This month I will share stories on Black History Month – The Good, The Bad, and The Ugly. History isn’t always pretty and sometimes we sanitize that which makes us uncomfortable. Here I will share all facets of Black History and try to focus on people not necessarily in the history books.
The Good – Doris “Dorie” Miller
Doris “Dorie” Miller was born in October 12, 1919 in Waco, Texas, the third of four sons. Miller worked on the family farm until 1939 when he decided to join the Navy. Since African Americans were not allowed combat positions, Miller became a Mess Attendant, Third Class. He was assigned to the ammunition ship Pyro, but was then transferred as the main cook on the West Virginia.
Miller woke up at 6 a.m. on Dec. 7, 1941 and served mess. As he was dealing with laundry, the West Virginia came under attack by the Japanese. Miller ran to his battle station, only to find it had been destroyed. He reported for duty at Times Square, a central location on the ship. Noticing Miller’s physique at six feet, three inches tall, the ship’s communications officer had Miller help move the severely wounded captain to a safer location. Miller was then ordered to help load two unmanned machine guns. In the chaos, Miller, having never been trained on the guns, loaded the gun and began shooting. Once he was out of ammunition, Miller then was ordered to move the captain again to safety, but the captain still died. As the ship was still under attack, Miller moved injured soldiers through the oil and water “unquestionably saving the lives of a number of people who might otherwise have been lost.”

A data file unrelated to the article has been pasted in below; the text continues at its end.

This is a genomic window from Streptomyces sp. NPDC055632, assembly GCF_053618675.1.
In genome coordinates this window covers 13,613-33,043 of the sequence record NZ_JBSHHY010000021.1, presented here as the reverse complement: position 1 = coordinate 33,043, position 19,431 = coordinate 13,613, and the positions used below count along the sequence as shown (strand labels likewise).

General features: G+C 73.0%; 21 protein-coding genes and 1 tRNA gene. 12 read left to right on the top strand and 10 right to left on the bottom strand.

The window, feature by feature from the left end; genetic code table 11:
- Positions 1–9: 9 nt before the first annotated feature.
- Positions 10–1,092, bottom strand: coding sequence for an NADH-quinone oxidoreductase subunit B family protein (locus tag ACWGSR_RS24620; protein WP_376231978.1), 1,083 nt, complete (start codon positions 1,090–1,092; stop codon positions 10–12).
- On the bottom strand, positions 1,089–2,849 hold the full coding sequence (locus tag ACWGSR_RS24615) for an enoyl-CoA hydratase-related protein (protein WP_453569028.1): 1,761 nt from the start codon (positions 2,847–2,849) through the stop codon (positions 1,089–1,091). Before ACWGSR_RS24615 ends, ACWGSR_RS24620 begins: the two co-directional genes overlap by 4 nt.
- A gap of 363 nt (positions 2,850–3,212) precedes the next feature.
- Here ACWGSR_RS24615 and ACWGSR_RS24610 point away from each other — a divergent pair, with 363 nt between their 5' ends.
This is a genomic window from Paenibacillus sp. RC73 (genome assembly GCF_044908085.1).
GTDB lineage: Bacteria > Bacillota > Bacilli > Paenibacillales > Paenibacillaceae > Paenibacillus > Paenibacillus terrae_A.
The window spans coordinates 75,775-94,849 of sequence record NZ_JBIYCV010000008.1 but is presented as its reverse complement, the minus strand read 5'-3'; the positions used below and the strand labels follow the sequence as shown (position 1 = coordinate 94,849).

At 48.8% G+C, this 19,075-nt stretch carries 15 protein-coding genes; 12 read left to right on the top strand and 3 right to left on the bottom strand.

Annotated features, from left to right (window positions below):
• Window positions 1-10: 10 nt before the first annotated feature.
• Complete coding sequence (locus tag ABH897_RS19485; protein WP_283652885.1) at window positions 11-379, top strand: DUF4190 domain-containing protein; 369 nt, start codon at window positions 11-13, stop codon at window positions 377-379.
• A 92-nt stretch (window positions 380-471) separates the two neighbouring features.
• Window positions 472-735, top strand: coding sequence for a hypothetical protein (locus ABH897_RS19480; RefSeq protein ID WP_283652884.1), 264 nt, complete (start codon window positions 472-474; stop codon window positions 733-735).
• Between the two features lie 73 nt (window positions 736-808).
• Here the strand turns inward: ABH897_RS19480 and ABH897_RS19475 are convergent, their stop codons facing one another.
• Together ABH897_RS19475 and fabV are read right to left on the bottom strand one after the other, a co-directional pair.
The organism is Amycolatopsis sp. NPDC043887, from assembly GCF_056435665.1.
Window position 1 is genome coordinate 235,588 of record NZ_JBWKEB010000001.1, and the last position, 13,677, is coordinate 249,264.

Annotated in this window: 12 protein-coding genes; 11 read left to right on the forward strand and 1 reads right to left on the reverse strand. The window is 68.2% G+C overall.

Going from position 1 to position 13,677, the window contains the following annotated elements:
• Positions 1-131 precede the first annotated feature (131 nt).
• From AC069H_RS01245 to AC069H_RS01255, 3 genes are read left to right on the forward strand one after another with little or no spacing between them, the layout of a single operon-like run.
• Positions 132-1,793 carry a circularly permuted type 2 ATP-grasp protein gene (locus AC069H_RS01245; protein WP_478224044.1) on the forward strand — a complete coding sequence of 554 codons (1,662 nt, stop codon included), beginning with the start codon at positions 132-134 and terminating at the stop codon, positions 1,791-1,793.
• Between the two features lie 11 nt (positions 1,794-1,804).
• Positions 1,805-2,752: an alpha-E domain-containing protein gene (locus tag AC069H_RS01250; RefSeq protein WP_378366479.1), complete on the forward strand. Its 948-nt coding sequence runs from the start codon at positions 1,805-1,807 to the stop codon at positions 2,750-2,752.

Originally newspapers reported on the heroic “Negro messman.” The African American newspaper, “The Pittsburgh Courier,” led the way to recognize Miller. On May 27, 1942, Admiral Chester W. Nimitz, Commander in Chief, Pacific Fleet, presented Miller with the Navy Cross. The citation reads as follows:
For distinguished devotion to duty, extraordinary courage and disregard for his own personal safety during the attack on the Fleet in Pearl Harbor, Territory of Hawaii, by Japanese forces on December 7, 1941. While at the side of his Captain on the bridge, Miller, despite enemy strafing and bombing and in the face of a serious fire, assisted in moving his Captain, who had been mortally wounded, to a place of greater safety, and later manned and operated a machine gun directed at enemy Japanese attacking aircraft until ordered to leave the bridge.
Miller later went on a war bond tour, encouraging people to buy the bonds. After his tour, he reported to the Liscome Bay for duty as a Petty Officer, Ship′s Cook Third Class. On Nov. 24, 1943, the ship was hit by a Japanese torpedo. Only 272 of the crew of 900 survived. Miller was not one of the survivors.
Doris Miller. (n.d.). In Wikipedia. Retrieved February 12, 2017, from https://en.wikipedia.org/wiki/Doris_Miller
Dorie Miller (1919-1943), Hero of World War II. (n.d.). In America Comes Alive. Retrieved February 12, 2017, from http://americacomesalive.com/2012/02/20/dorie-miller-1919-1943-hero-of-world-war-ii/